With Gov. Bill Lee set to deliver his fifth State of the State address on Monday, House Democratic Leader Karen Camper is calling upon Gov. Bill Lee and the Republican supermajority to join state Democrats in their efforts to end police brutality.
Lee will address a joint session of the Tennessee General Assembly in the House Chamber of the Tennessee State Capitol at 6 p.m. (CST).
In a videotaped message released Saturday, Camper said, “Let us show the nation that we can work together and serve justice for Tyre Nichols and all the victims of police brutality. Police work and public safety is not an easy job, but high moral standards and accountability must win every day … from the inside out … from officers on the street to judges on the bench.”
Reformed policing was one of several focuses Camper invited Lee and state Republicans to work with Democrats on in a rejection of “the familiar politics of division.” Specifically, she detailed affordability in healthcare, childcare and housing; strengthening public schools; respecting the contributions of working families; and fixing the crisis at the Department of Children’s Services.
Released on what was dubbed a National Day of Action in the wake of the videotaped beating of the 29-year-old Nichols by Memphis police (Jan. 7), Camper’s “prebuttal” to Lee’s upcoming State of the State made an early reference to the tragedy that befell Nichols, whose funeral was Wednesday.
“The shockwaves from his brutal and senseless murder have jolted our community, our state, and the entire nation,” said Camper, who represents District 87 in Memphis and is a declared candidate for mayor. “I wish I could say this was an isolated incident. The misdeeds of a few bad apples. I wish I could say it will never happen again. But we all know this isn’t true.”
Still, said, Camper, “We can prevent future tragedies. But we must first summon the courage to admit that law can only do so much. It’s the very culture inside many of our police departments that needs to change.”
As for the legal route, there are burgeoning calls for federal legislation, namely passage of the George Floyd Justice in Policing Act, which has stalled in Congress since first introduced in 2020.
At Nichols’ funeral, family attorney Benjamin Crump shared that Houston-based Congresswoman Sheila Jackson Lee, who was in attendance, planned to introduce a new version of the legislation after President Joe Biden’s the State of the Union Address (Feb. 7th), and that it would include a Tyre Nichols Duty to Intervene element.
During a recent press conference by the Tennessee State Conference of the NAACP, Memphis Branch NAACP President Van Turner Jr., part of the legal team for Nichols’ family, pressed for the Tennessee General Assembly to pass a Tyre D. Nichols criminal justice reform bill.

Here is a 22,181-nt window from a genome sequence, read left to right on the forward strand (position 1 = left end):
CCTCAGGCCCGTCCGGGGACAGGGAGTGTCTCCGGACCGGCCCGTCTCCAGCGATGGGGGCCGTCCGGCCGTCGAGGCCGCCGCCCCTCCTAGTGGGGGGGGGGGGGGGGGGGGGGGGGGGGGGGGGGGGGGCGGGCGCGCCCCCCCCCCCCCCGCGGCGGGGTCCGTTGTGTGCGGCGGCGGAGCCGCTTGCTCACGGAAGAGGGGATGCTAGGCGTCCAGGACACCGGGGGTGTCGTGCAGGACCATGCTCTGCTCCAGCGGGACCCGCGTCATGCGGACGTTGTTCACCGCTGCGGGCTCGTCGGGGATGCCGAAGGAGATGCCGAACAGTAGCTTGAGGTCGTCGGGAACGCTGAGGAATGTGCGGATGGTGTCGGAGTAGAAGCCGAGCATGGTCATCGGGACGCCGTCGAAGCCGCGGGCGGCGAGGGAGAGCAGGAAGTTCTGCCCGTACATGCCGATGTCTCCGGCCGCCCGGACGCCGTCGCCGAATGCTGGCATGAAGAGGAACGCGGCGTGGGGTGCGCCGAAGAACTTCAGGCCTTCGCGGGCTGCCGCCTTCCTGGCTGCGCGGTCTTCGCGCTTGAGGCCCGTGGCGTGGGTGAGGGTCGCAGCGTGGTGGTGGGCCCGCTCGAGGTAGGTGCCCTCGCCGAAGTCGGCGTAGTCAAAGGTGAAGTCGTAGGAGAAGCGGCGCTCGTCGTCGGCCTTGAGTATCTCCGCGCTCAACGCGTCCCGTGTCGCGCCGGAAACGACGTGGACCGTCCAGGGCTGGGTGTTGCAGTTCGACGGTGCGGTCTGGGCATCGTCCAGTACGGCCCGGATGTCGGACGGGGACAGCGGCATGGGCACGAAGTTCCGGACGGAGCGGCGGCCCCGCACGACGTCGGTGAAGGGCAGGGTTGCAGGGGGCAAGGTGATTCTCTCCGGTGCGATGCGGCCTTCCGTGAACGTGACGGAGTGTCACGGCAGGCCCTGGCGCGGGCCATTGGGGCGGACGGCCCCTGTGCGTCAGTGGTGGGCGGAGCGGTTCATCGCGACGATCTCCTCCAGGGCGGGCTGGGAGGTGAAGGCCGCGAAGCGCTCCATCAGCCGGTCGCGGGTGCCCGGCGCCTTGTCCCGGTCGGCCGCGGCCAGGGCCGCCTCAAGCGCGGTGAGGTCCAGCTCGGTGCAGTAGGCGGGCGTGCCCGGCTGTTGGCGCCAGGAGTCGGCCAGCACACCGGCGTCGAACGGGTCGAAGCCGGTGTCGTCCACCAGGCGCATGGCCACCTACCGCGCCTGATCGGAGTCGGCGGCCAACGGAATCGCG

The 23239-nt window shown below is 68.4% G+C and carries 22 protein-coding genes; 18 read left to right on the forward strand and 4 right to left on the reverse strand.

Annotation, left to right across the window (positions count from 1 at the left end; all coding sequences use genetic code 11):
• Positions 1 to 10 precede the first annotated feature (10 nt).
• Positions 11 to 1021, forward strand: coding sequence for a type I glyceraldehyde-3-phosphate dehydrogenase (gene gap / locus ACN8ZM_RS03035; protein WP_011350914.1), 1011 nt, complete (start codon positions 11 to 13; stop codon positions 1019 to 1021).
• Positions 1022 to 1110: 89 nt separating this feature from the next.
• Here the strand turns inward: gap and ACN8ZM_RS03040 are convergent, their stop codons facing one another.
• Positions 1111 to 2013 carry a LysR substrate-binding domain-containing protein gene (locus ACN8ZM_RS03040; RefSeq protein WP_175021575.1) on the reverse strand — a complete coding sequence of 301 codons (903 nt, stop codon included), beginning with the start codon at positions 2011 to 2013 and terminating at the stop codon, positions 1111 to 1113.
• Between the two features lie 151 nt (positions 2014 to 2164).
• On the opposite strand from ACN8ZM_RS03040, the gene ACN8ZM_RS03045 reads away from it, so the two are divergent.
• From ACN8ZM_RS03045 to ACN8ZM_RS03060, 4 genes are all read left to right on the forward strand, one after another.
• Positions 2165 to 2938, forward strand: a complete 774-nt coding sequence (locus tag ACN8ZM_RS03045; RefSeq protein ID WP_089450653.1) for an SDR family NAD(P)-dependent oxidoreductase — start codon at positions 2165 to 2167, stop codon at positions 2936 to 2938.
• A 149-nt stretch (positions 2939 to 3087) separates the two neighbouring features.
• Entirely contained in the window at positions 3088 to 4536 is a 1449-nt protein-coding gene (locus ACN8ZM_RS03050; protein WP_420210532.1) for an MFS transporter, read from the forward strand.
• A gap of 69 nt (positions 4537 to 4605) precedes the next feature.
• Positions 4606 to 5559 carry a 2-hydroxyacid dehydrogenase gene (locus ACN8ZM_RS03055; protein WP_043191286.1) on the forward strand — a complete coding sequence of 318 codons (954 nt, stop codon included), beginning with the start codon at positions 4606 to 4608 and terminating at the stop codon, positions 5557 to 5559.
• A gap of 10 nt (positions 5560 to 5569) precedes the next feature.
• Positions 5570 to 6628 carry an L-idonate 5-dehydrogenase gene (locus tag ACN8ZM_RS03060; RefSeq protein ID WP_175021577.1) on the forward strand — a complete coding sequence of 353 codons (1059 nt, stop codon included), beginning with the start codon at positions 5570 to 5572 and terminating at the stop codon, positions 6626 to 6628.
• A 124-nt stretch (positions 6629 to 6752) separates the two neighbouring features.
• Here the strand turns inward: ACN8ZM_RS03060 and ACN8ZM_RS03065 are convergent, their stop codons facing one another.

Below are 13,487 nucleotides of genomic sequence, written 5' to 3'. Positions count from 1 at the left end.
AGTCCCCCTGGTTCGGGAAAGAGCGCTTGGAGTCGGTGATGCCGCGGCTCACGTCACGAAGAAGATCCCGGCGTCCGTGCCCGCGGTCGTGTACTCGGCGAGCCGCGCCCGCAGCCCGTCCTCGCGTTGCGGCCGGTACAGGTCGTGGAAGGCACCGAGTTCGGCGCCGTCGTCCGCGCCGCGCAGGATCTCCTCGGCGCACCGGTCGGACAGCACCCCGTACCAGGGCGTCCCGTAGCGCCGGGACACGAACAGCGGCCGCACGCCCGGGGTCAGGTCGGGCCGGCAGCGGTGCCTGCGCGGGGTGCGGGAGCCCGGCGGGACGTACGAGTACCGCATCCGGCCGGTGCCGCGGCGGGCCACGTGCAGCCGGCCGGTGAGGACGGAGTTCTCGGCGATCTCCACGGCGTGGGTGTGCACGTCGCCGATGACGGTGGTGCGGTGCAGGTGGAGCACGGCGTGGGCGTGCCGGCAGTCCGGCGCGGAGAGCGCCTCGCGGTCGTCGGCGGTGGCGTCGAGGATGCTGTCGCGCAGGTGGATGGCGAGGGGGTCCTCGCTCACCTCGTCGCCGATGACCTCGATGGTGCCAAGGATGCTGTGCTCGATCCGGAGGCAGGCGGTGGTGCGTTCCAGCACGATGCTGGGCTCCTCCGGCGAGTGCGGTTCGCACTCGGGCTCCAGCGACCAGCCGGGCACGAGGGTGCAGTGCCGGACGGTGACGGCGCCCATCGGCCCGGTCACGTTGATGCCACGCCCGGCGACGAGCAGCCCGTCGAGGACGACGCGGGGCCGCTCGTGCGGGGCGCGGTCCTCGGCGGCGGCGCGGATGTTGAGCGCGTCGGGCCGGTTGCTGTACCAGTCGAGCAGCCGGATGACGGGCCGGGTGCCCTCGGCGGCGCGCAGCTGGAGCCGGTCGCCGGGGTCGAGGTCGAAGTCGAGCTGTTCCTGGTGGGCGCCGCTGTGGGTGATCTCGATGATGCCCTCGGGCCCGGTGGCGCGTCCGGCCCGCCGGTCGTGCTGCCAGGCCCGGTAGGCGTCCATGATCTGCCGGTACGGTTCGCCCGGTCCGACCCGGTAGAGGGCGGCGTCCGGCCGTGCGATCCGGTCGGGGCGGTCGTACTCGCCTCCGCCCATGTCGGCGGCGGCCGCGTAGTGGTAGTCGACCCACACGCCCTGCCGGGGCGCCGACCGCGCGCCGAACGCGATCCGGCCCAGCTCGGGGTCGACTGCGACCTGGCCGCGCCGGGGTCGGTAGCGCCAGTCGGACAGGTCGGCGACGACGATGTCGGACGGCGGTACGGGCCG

“We do not need to let Tyre Nichols’ death be in vain,” said Turner, who also is a declared candidate for mayor. “We need the bill passed and we call on Governor Bill Lee…. That bill will feature teeth and it will feature true consequences if you (an officer) don’t intervene.”
In the wake of Nichol’s death (Jan. 10), Democratic state lawmakers have filed several bills dealing with reforming policing tactics and the criminal justice system, although none specifically designated as a Tyre D. Nichols criminal justice reform bill.
However, some of those are caption bills, which are specifically vague bills filed to meet the filing deadline and that we will be amended later with specifics.
In a released statement regarding the death of Nichols, Gov. Lee said, “Cruel, criminal abuse of power will not be tolerated in the State of Tennessee. These individuals do not represent the honorable men & women of law enforcement, & they must be brought to justice for this tragic loss of life.
“The city of Memphis & the Memphis Police Department needs to take a hard look at the misconduct & failure that has occurred within this unit. I discussed this with mayor Strickland & am pleased the city is pursuing an external, impartial investigation.”
Lee has set up his State of the State address with a social media post in which he asserted that “Tennessee is leading the nation, and I look forward to sharing my budget and legislative priorities for the upcoming year that will ensure we remain a standard bearer for opportunity, security and freedom.
With the belief that “our state’s best days are ahead,” Lee added, “together with the General Assembly, we will continue working to make life better for all Tennesseans.”
Camper’s conclusion ahead of Lee’s address included this: “There are many ways we can better serve our children and families, and we ask the Governor to join us in finding solutions to real problems.”